Updated: Oct 19, 2020
Emotional intelligence, or EQ, has become a buzzword across industries. But what really is it? Is it worth our time? Is it worth our attention?
If emotional intelligence is a new concept to you, then take a peek at ‘Example of Emotional Intelligence’. Through the wisdom and humour of The American Office, you will quickly see what is bad emotional intelligence and what is good emotional intelligence. Plus Steve Carell is great, so you may wish to watch it anyway, even if you’re an EQ guru.
Personally, for a beginner to this subject, I would recommend Steven Stein’s Emotional Intelligence for Dummies. I know Daniel Goleman is the popular name associated with EQ, but I think it’s good to get a wider perspective, and Steven Stein does this well. He takes you through all aspects of EQ in a very approachable way. He also analyses the different tests you can use and shows different methods to help improve your own emotional intelligence. I find his simple definition very useful:
It involves the ability to recognize your own emotions as well as the emotions of other people. It includes understanding emotions. It also has to do with how you manage your emotions and how you manage other people’s emotions.
So essentially emotional intelligence is ‘self-skills’, and ‘people skills’ packed into one. If you’ve had a bad day, and you start yelling at everyone, then you’ve had a bad ‘self-skills’ day. If someone else is having a bad day, and you’re completely oblivious and put extra pressure on them, then this is bad ‘people skills’.
Unless you’re planning the hermit lifestyle anytime soon (and there is nothing wrong with that), learning how to interact effectively with others, is vital, and proven to aid your success. Just read this article ‘Why You Need Emotional Intelligence To Succeed’.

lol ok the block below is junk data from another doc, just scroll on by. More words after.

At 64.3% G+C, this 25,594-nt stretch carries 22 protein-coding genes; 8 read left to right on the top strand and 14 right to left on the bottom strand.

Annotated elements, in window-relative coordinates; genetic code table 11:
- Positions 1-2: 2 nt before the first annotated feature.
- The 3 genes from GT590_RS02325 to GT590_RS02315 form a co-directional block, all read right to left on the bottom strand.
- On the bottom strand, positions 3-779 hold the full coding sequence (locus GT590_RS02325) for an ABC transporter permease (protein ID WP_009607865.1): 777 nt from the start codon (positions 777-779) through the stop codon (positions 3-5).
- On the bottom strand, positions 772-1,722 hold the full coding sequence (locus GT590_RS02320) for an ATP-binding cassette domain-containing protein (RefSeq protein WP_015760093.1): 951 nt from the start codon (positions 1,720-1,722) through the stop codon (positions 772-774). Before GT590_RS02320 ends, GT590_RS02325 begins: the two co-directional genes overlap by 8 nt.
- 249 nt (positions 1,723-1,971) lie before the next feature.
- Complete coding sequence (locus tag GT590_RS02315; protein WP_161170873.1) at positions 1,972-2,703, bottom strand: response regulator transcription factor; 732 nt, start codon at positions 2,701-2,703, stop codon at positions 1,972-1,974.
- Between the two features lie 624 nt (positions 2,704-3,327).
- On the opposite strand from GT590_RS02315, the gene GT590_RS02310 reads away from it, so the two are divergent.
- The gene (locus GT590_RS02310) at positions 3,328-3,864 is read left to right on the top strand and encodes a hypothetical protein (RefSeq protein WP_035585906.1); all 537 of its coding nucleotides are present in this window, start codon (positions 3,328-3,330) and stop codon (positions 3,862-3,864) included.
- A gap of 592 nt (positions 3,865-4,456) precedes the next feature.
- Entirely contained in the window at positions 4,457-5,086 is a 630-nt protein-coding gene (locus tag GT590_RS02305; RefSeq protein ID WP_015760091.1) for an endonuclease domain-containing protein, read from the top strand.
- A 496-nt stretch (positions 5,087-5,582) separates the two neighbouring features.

The part about emotional intelligence I find really interesting and hadn’t really considered before, is the importance of knowing yourself. Research shows that understanding yourself better means you will be able to understand others better. If you can’t make sense of your own emotions, how are you supposed to deal with the emotions of others? As I looked further into it, I realised this self-awareness and self-knowledge, is also intrinsically linked with decision making and taking charge of your life. Here is a great article explaining why good decision making is actually linked to having high emotional intelligence Huffington Post: Emotional Intelligence and Decision Making.
To discover what kind of self-knowledge you have, or how you can improve yours, I really recommend reading this The Book of Life’s article ‘Know Yourself’. After reading this article, I have promised to take 15 minutes to sit down and really think about these questions, as I found I couldn’t give a distinct answer to quite a few!
So if you don't know about EQ, or you've paid the new buzzword little attention, it seems like it's a good time to start brushing up your knowledge. Research conducted by the Levo Institue points towards it becoming a necessity in the workplace. Millennials believe it's an integral part of developing a career, and like it or not, they are the next generation of leaders.
80% of surveyed millennials are focusing on their emotional intelligence as they believe it's linked with career progression
87% of surveyed millennials are more motivated by leaders with higher emotional intelligence
It seems they are a generation that are already connected with the necessity of understanding themselves and understanding what makes others tick. If a company wants to hold on to the next generation of key talent and leaders, they will need to improve their culture of EQ.
OK, so we know emotional intelligence is important. How can you really make sure you are trying to be more ‘emotionally intelligent’? I would actually recommend reading Steven Stein’s book. But for those with less time, he’s luckily also written a quick ‘how to’ http://www.dummies.com/how-to/content/ten-ways-to-improve-your-emotional-intelligence.html
So for the hermit, the business minded, or the avid socialiser, developing emotional intelligence makes sense, and perhaps should be seen a bit like doing yoga or exercising. Obviously you can get by without keeping your body in good shape, but things are a lot easier if you do look after it.
Written by Georgia Waters